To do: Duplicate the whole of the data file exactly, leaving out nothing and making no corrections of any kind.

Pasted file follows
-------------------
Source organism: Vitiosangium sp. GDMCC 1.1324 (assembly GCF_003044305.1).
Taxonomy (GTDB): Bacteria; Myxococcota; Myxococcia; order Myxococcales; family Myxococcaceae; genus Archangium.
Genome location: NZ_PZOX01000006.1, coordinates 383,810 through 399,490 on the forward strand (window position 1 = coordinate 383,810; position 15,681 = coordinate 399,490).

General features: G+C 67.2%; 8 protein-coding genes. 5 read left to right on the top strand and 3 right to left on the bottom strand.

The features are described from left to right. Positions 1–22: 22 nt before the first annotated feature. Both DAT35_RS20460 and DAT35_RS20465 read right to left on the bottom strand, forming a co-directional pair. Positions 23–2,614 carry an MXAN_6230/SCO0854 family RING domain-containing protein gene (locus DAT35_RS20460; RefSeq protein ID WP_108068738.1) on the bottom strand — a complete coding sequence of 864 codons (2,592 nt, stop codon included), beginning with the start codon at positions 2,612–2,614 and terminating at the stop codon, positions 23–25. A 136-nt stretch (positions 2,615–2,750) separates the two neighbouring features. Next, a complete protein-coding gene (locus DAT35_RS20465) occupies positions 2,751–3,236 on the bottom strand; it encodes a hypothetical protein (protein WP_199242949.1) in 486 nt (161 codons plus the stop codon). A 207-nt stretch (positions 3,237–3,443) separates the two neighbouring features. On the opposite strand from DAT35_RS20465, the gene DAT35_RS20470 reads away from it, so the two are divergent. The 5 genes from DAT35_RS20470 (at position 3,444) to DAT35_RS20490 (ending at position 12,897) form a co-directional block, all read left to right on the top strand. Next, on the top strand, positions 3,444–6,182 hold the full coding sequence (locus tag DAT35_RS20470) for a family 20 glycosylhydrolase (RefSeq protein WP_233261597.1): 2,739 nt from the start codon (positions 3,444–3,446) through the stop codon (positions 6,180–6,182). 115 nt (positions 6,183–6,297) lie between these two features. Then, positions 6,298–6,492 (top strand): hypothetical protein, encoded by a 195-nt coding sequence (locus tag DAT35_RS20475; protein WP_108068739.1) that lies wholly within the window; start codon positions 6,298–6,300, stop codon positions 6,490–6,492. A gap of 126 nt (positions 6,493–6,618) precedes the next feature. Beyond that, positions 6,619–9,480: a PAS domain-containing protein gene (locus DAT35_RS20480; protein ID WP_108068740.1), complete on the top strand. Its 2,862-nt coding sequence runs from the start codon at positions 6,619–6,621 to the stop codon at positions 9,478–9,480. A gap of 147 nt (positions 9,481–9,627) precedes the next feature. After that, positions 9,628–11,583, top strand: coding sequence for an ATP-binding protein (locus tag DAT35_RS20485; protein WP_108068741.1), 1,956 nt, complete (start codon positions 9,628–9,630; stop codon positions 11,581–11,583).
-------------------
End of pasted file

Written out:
Source organism: Vitiosangium sp. GDMCC 1.1324 (assembly GCF_003044305.1).
Taxonomy (GTDB): Bacteria; Myxococcota; Myxococcia; order Myxococcales; family Myxococcaceae; genus Archangium.
Genome location: NZ_PZOX01000006.1, coordinates 383,810 through 399,490 on the forward strand (window position 1 = coordinate 383,810; position 15,681 = coordinate 399,490).

General features: G+C 67.2%; 8 protein-coding genes. 5 read left to right on the top strand and 3 right to left on the bottom strand.

The features are described from left to right. Positions 1–22: 22 nt before the first annotated feature. Both DAT35_RS20460 and DAT35_RS20465 read right to left on the bottom strand, forming a co-directional pair. Positions 23–2,614 carry an MXAN_6230/SCO0854 family RING domain-containing protein gene (locus DAT35_RS20460; RefSeq protein ID WP_108068738.1) on the bottom strand — a complete coding sequence of 864 codons (2,592 nt, stop codon included), beginning with the start codon at positions 2,612–2,614 and terminating at the stop codon, positions 23–25. A 136-nt stretch (positions 2,615–2,750) separates the two neighbouring features. Next, a complete protein-coding gene (locus DAT35_RS20465) occupies positions 2,751–3,236 on the bottom strand; it encodes a hypothetical protein (protein WP_199242949.1) in 486 nt (161 codons plus the stop codon). A 207-nt stretch (positions 3,237–3,443) separates the two neighbouring features. On the opposite strand from DAT35_RS20465, the gene DAT35_RS20470 reads away from it, so the two are divergent. The 5 genes from DAT35_RS20470 (at position 3,444) to DAT35_RS20490 (ending at position 12,897) form a co-directional block, all read left to right on the top strand. Next, on the top strand, positions 3,444–6,182 hold the full coding sequence (locus tag DAT35_RS20470) for a family 20 glycosylhydrolase (RefSeq protein WP_233261597.1): 2,739 nt from the start codon (positions 3,444–3,446) through the stop codon (positions 6,180–6,182). 115 nt (positions 6,183–6,297) lie between these two features. Then, positions 6,298–6,492 (top strand): hypothetical protein, encoded by a 195-nt coding sequence (locus tag DAT35_RS20475; protein WP_108068739.1) that lies wholly within the window; start codon positions 6,298–6,300, stop codon positions 6,490–6,492. A gap of 126 nt (positions 6,493–6,618) precedes the next feature. Beyond that, positions 6,619–9,480: a PAS domain-containing protein gene (locus DAT35_RS20480; protein ID WP_108068740.1), complete on the top strand. Its 2,862-nt coding sequence runs from the start codon at positions 6,619–6,621 to the stop codon at positions 9,478–9,480. A gap of 147 nt (positions 9,481–9,627) precedes the next feature. After that, positions 9,628–11,583, top strand: coding sequence for an ATP-binding protein (locus tag DAT35_RS20485; protein WP_108068741.1), 1,956 nt, complete (start codon positions 9,628–9,630; stop codon positions 11,581–11,583).